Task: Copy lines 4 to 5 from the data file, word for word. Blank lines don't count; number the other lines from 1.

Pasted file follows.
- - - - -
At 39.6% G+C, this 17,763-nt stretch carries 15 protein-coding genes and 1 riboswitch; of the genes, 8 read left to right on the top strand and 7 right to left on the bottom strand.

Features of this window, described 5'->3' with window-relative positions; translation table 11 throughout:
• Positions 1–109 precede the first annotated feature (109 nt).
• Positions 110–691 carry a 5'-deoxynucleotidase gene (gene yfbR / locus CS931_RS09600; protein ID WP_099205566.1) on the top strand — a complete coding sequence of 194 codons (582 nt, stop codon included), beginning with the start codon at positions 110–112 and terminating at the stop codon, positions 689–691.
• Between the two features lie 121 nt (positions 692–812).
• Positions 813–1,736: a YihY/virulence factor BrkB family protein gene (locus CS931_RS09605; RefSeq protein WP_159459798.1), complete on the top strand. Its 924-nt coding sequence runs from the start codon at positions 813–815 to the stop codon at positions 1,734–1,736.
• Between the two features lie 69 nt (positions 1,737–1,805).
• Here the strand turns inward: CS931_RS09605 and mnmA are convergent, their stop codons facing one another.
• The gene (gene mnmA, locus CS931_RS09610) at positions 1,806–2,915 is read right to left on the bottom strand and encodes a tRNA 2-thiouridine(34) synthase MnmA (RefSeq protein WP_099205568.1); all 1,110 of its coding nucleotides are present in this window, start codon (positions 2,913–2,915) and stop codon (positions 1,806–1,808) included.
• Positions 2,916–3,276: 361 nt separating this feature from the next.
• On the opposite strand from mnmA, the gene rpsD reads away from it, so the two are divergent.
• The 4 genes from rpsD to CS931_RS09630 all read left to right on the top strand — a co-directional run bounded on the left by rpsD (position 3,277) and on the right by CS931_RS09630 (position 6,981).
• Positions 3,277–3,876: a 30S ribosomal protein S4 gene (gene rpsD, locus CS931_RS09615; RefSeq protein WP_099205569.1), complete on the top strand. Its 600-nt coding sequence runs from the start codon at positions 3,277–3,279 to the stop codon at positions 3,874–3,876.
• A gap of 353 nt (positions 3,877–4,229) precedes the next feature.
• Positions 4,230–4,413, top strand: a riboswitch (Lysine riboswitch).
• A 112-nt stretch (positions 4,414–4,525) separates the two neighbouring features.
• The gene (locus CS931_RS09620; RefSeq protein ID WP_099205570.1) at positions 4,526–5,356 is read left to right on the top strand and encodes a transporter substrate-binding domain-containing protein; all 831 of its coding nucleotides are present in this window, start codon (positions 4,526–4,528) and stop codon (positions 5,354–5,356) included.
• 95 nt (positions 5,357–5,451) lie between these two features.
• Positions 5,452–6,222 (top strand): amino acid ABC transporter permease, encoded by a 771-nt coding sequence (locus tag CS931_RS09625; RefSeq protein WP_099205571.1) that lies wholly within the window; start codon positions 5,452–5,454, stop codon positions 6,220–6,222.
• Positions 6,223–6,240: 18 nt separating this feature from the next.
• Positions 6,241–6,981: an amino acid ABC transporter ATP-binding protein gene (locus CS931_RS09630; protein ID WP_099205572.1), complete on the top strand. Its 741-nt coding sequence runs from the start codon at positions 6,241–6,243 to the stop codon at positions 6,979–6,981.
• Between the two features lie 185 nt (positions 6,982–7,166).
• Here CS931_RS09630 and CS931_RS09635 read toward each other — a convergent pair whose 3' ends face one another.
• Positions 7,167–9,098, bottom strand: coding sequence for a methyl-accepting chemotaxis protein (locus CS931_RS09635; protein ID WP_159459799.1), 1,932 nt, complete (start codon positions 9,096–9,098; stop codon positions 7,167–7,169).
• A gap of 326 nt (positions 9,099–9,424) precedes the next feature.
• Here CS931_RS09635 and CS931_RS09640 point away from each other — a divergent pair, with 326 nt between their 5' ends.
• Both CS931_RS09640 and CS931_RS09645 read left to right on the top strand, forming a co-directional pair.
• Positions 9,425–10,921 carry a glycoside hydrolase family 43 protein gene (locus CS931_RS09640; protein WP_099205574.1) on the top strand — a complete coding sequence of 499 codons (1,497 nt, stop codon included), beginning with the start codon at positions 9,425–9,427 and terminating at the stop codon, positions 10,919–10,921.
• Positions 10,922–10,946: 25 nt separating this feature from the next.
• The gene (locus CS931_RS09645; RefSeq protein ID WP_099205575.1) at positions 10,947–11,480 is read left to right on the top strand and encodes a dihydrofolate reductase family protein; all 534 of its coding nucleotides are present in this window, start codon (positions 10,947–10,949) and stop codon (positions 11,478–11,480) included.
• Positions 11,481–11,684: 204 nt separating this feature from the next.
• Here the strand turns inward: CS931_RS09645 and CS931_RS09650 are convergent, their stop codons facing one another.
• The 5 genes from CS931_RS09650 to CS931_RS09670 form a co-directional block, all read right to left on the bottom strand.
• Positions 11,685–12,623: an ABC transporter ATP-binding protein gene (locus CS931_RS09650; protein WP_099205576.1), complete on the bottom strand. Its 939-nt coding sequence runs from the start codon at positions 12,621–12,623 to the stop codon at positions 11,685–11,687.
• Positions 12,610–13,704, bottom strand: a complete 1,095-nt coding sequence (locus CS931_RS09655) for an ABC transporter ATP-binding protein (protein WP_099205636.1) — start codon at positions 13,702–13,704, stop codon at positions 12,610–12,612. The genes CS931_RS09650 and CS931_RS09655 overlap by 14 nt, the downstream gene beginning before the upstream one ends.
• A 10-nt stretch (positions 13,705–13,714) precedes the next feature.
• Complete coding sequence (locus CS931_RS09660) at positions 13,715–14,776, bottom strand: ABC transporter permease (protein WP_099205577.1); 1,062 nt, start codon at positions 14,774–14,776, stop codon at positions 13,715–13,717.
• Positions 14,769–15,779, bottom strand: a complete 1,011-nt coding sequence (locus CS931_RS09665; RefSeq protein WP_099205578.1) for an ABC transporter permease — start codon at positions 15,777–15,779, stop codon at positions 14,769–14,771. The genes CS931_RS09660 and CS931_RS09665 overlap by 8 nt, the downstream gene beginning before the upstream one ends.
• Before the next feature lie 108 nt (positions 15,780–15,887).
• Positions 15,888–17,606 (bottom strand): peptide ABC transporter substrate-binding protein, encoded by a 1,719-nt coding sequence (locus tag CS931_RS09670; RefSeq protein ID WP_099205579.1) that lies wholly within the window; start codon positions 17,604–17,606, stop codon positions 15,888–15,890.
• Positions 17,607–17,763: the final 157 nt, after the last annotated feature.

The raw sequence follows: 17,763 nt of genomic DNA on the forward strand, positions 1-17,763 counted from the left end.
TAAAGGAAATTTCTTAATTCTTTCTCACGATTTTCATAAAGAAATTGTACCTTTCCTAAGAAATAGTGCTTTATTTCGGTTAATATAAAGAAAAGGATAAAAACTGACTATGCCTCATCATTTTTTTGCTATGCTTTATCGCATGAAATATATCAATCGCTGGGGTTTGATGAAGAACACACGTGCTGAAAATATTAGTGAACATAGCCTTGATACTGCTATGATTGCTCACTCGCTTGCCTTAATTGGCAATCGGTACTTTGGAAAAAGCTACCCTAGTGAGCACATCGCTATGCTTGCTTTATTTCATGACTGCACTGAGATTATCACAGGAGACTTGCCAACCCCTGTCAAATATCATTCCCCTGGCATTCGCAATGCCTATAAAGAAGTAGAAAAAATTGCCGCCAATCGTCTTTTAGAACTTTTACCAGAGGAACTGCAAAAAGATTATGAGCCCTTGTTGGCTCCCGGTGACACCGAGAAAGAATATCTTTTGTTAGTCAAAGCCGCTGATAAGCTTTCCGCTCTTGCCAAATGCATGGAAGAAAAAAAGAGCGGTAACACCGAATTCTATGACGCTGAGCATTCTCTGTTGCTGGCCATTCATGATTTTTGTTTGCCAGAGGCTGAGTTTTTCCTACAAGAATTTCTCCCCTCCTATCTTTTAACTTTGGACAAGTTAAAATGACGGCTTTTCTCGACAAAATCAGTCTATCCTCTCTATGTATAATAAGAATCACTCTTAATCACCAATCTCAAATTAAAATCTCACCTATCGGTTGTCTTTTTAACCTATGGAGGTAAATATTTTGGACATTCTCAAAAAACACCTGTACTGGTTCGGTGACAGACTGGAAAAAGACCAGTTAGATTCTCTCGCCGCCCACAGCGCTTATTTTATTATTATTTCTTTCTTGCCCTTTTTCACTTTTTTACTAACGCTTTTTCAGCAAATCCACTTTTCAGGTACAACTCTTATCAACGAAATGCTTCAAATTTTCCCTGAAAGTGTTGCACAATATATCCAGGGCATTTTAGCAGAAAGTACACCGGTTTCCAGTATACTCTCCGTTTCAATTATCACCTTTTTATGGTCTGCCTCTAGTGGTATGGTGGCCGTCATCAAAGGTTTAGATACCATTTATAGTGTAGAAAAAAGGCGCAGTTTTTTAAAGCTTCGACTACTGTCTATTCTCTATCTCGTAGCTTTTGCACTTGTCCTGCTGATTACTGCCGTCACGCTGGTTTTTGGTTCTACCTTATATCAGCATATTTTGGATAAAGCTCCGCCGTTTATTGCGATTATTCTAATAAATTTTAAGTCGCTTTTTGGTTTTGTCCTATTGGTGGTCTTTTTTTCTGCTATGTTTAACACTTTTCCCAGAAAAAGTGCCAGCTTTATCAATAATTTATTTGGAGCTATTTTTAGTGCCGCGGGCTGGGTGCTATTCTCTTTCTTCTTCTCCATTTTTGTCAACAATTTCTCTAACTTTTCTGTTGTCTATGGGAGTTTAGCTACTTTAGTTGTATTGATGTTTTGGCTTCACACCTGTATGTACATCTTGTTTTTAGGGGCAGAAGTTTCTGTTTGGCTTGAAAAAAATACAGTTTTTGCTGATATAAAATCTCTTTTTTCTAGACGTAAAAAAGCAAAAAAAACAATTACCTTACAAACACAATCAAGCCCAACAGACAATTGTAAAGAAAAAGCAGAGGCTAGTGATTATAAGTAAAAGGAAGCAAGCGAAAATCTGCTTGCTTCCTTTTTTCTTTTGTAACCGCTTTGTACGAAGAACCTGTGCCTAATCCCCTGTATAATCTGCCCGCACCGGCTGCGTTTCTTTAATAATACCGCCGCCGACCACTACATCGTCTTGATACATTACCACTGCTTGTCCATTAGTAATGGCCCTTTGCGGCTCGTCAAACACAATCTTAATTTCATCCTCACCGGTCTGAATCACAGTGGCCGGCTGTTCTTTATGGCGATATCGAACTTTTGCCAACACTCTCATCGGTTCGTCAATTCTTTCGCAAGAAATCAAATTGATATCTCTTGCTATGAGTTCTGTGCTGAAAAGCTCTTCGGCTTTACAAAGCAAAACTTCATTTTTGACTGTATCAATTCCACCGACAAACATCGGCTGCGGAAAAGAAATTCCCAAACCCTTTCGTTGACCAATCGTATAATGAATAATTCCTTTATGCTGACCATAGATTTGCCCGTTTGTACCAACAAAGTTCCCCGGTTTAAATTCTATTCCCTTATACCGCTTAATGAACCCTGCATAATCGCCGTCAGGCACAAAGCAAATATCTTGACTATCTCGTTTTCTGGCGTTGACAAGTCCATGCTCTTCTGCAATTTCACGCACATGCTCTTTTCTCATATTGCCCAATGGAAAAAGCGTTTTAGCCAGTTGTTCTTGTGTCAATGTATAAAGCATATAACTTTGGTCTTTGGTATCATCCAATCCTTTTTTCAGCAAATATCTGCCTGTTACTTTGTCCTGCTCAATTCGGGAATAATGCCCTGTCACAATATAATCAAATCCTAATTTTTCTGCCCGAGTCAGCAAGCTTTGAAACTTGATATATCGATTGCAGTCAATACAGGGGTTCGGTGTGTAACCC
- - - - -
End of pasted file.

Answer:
• Positions 110–691 carry a 5'-deoxynucleotidase gene (gene yfbR / locus CS931_RS09600; protein ID WP_099205566.1) on the top strand — a complete coding sequence of 194 codons (582 nt, stop codon included), beginning with the start codon at positions 110–112 and terminating at the stop codon, positions 689–691.
• Between the two features lie 121 nt (positions 692–812).